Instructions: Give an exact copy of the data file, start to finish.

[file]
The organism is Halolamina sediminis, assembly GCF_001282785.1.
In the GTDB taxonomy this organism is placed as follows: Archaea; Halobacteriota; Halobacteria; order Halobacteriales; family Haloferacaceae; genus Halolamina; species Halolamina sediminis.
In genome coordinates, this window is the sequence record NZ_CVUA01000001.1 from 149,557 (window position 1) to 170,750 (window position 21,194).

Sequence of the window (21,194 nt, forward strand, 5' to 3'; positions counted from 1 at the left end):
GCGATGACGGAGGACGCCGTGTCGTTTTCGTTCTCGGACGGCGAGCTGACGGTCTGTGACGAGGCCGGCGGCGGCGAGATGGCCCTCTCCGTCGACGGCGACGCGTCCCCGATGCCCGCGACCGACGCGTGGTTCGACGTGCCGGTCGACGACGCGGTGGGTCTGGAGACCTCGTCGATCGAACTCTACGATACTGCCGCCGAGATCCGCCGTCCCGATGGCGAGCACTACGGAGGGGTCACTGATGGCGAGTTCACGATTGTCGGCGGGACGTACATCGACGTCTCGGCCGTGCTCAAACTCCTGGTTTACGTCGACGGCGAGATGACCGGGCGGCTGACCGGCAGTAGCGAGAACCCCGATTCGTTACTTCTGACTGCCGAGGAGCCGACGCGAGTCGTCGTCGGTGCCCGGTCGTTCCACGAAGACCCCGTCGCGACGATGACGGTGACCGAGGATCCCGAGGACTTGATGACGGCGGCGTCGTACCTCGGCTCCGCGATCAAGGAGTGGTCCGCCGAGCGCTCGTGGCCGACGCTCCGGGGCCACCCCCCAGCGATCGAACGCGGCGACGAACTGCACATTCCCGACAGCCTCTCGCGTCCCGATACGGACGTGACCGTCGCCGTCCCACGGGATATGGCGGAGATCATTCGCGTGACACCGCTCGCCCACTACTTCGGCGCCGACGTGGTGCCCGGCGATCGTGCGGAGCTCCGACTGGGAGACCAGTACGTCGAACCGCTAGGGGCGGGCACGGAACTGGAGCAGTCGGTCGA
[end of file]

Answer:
The organism is Halolamina sediminis, assembly GCF_001282785.1.
In the GTDB taxonomy this organism is placed as follows: Archaea; Halobacteriota; Halobacteria; order Halobacteriales; family Haloferacaceae; genus Halolamina; species Halolamina sediminis.
In genome coordinates, this window is the sequence record NZ_CVUA01000001.1 from 149,557 (window position 1) to 170,750 (window position 21,194).

Sequence of the window (21,194 nt, forward strand, 5' to 3'; positions counted from 1 at the left end):
GCGATGACGGAGGACGCCGTGTCGTTTTCGTTCTCGGACGGCGAGCTGACGGTCTGTGACGAGGCCGGCGGCGGCGAGATGGCCCTCTCCGTCGACGGCGACGCGTCCCCGATGCCCGCGACCGACGCGTGGTTCGACGTGCCGGTCGACGACGCGGTGGGTCTGGAGACCTCGTCGATCGAACTCTACGATACTGCCGCCGAGATCCGCCGTCCCGATGGCGAGCACTACGGAGGGGTCACTGATGGCGAGTTCACGATTGTCGGCGGGACGTACATCGACGTCTCGGCCGTGCTCAAACTCCTGGTTTACGTCGACGGCGAGATGACCGGGCGGCTGACCGGCAGTAGCGAGAACCCCGATTCGTTACTTCTGACTGCCGAGGAGCCGACGCGAGTCGTCGTCGGTGCCCGGTCGTTCCACGAAGACCCCGTCGCGACGATGACGGTGACCGAGGATCCCGAGGACTTGATGACGGCGGCGTCGTACCTCGGCTCCGCGATCAAGGAGTGGTCCGCCGAGCGCTCGTGGCCGACGCTCCGGGGCCACCCCCCAGCGATCGAACGCGGCGACGAACTGCACATTCCCGACAGCCTCTCGCGTCCCGATACGGACGTGACCGTCGCCGTCCCACGGGATATGGCGGAGATCATTCGCGTGACACCGCTCGCCCACTACTTCGGCGCCGACGTGGTGCCCGGCGATCGTGCGGAGCTCCGACTGGGAGACCAGTACGTCGAACCGCTAGGGGCGGGCACGGAACTGGAGCAGTCGGTCGA